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School of Medicine
Rong Li, M.S., Ph.D.
Director, Center for Cell Dynamics, Institute for Basic Biomedical Sciences
Professor of Cell Biology
Research Interests: Cellular biology; Cellular dynamics; Molecular biology; Cancer; Kidney diseases
Dr. Rong Li is a professor of cell biology and of oncology at the Johns Hopkins University School of Medicine. She is also a professor of chemical and biomolecular engineering at the Johns Hopkins Whiting School of Engineering and a member of the Johns Hopkins Kimmel Cancer Center. Her research uses microscopy to see how cells work. Dr. Li serves as the director of the Center for Cell Dynamics at the Institute for Basic Biomedical Sciences and is a Bloomberg Distinguished Professor.
Dr. Li and her team are currently investigating how cells consolidate their damaged proteins and prevent them from spreading freely, in order to understand how to better treat diseases such as Alzheimer’s and ALS.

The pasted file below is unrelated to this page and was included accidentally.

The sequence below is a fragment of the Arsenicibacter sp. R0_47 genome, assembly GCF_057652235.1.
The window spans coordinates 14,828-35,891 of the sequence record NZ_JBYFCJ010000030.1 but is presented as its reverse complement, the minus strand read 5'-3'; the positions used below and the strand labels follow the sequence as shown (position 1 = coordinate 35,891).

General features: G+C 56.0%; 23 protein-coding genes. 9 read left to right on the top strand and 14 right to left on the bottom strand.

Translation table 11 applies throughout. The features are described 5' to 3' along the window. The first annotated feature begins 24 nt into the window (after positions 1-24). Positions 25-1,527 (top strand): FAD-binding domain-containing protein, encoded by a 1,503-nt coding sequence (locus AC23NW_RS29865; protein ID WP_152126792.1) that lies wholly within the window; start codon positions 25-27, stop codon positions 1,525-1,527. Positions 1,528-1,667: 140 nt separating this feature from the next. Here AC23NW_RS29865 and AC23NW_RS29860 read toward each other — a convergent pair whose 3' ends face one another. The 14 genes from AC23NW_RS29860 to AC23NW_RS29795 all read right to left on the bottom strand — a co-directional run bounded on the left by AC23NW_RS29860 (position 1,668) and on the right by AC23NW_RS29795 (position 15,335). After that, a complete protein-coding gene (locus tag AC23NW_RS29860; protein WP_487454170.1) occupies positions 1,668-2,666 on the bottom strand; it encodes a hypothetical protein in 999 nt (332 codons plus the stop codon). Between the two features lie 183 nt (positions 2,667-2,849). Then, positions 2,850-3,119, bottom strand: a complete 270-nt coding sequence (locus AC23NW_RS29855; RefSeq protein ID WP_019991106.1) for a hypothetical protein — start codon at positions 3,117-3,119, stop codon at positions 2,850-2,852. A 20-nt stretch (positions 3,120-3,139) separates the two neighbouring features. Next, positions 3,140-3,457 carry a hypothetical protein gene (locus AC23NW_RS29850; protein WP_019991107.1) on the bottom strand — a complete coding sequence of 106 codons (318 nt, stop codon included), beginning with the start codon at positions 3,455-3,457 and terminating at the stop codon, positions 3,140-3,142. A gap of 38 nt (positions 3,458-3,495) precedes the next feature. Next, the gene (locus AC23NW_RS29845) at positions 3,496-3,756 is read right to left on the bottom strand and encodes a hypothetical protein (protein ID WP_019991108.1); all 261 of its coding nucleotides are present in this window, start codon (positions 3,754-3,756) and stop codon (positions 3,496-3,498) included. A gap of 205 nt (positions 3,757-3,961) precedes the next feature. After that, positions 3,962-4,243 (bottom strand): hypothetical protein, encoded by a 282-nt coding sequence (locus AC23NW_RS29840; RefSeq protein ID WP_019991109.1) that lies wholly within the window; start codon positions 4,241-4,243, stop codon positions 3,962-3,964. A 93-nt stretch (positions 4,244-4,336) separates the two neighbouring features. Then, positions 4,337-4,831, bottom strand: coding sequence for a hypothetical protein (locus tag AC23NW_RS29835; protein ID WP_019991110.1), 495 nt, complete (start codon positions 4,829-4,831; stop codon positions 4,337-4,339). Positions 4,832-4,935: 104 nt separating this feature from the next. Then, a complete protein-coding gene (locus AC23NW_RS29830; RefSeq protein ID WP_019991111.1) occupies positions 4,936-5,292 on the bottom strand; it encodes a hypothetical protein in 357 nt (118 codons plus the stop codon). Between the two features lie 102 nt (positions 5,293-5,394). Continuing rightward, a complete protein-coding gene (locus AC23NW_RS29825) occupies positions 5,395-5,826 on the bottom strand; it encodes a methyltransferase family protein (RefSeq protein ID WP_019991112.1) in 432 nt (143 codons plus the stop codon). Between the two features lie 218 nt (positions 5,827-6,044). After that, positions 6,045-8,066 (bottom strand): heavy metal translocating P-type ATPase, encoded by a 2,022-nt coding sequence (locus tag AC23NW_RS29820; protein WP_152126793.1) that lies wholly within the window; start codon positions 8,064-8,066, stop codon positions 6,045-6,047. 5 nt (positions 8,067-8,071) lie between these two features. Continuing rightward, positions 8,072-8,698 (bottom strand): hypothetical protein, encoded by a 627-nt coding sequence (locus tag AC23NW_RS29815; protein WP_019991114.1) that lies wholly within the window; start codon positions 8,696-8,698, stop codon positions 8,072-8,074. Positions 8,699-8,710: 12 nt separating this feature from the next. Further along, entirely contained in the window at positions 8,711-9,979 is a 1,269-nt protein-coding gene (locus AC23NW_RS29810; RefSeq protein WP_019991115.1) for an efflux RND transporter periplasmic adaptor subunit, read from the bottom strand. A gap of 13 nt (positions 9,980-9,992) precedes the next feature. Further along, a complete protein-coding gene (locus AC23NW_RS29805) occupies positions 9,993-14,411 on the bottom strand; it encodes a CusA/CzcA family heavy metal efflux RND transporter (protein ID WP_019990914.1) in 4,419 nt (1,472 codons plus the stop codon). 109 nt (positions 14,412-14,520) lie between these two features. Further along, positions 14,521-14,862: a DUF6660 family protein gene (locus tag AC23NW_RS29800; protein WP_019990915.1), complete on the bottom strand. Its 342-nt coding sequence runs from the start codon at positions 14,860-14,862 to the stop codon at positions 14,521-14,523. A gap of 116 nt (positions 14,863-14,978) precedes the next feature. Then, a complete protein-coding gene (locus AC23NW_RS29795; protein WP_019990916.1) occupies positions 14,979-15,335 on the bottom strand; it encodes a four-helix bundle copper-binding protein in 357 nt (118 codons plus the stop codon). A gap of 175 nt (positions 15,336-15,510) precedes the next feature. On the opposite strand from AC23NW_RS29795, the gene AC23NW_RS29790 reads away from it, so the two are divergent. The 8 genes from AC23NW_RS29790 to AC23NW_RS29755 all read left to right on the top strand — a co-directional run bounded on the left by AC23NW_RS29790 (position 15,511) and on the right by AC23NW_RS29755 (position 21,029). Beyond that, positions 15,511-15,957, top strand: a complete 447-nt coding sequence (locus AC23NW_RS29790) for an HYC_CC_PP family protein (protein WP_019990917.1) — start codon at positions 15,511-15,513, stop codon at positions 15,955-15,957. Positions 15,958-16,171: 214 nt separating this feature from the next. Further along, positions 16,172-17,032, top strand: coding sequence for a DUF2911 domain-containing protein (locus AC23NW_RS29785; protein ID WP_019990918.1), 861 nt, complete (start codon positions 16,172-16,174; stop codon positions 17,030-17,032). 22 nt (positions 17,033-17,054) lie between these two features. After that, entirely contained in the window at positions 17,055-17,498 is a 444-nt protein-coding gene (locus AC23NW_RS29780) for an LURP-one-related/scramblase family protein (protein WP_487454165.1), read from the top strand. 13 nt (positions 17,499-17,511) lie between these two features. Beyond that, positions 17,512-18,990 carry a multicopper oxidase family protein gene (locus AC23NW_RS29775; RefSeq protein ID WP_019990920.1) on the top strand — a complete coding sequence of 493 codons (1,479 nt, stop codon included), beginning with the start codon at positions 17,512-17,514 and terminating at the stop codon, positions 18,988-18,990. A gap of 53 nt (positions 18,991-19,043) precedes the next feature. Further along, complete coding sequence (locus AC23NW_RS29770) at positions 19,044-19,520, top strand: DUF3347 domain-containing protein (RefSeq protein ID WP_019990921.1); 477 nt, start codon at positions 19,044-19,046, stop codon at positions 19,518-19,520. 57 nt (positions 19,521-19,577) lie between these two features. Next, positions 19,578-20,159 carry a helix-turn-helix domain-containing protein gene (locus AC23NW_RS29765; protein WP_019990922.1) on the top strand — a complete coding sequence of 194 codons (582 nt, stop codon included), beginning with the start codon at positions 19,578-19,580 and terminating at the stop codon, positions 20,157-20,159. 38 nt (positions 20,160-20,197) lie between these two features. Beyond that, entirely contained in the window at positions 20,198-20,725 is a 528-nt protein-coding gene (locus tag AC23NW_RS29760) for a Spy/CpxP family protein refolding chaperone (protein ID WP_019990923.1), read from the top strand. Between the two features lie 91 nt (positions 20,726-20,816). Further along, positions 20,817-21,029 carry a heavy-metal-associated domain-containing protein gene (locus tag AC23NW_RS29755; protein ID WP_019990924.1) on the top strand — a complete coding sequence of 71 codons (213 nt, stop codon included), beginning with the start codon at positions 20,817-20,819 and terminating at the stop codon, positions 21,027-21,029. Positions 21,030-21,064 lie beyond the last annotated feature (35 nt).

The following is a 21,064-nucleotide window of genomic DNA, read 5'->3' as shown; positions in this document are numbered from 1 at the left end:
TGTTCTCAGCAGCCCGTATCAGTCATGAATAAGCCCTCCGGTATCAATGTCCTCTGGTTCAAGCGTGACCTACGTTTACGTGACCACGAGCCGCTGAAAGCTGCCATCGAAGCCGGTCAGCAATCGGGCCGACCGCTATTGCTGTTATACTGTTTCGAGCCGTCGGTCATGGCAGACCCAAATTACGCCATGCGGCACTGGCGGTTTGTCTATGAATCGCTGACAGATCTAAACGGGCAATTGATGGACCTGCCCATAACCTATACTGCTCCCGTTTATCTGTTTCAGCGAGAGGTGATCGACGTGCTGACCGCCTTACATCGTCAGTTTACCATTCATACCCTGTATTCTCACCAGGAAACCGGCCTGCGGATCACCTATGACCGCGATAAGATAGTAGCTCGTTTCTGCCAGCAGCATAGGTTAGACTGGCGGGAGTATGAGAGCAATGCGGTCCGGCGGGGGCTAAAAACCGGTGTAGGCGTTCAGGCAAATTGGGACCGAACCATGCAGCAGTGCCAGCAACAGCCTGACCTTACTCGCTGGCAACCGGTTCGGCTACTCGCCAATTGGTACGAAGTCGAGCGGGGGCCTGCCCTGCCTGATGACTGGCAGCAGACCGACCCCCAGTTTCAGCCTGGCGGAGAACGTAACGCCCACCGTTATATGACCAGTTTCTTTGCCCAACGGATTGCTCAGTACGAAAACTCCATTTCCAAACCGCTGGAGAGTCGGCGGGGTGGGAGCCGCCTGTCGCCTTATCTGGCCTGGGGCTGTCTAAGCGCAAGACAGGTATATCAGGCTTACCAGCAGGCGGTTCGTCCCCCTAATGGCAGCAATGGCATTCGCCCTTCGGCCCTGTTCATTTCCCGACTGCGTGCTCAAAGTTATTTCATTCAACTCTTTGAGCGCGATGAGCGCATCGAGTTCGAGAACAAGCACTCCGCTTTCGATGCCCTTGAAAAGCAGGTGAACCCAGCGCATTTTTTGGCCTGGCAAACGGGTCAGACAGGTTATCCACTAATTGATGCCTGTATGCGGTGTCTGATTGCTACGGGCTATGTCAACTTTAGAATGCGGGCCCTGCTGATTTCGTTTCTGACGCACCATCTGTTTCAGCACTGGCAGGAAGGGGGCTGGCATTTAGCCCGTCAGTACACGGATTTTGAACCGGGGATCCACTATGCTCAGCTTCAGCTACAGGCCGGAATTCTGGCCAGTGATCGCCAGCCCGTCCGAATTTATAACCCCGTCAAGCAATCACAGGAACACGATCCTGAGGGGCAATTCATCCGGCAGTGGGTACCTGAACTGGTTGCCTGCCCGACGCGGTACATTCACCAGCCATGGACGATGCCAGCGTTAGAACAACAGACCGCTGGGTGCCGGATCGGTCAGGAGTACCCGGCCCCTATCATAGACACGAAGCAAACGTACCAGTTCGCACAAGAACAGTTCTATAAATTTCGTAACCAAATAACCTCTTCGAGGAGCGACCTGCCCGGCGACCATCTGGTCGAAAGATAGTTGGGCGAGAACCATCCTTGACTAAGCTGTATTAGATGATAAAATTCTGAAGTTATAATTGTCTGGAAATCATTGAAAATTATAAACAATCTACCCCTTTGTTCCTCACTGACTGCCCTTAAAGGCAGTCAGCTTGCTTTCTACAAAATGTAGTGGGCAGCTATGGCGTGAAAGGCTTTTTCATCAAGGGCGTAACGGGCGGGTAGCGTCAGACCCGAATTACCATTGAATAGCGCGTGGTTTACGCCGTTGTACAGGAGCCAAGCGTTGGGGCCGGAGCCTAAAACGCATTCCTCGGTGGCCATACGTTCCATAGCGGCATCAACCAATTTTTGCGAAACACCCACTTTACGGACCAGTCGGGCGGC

Dr. Li received her B.S. and M.S. in biophysics and biochemistry from Yale University. She earned her Ph.D. in genetics and cell biology from the University of California, San Francisco. She completed postdoctoral work in molecular cell biology at the University of California, Berkeley. Dr. Li joined the Johns Hopkins faculty in 2015.
Prior to joining Johns Hopkins, Dr. Li was a principal investigator at the Stowers Institute for Medical Research in Kansas City, Missouri and held associate professor and assistant professor positions in the Department of Cell Biology at Harvard Medical School.
She serves on the editorial board of Development, BCM-Cell Biology and Molecular Biology of the Cell. Her work has been recognized with awards from Wichita State University, the Stowers Institute for Medical Research and Harvard Medical School.
- Director, Center for Cell Dynamics, Institute for Basic Biomedical Sciences
- Professor of Cell Biology
- Professor of Biomedical Engineering
- Professor of Oncology
- M.S., Yale University (Connecticut) (1988)
- Ph.D., University of California (San Francisco) (California) (1992)
Research & Publications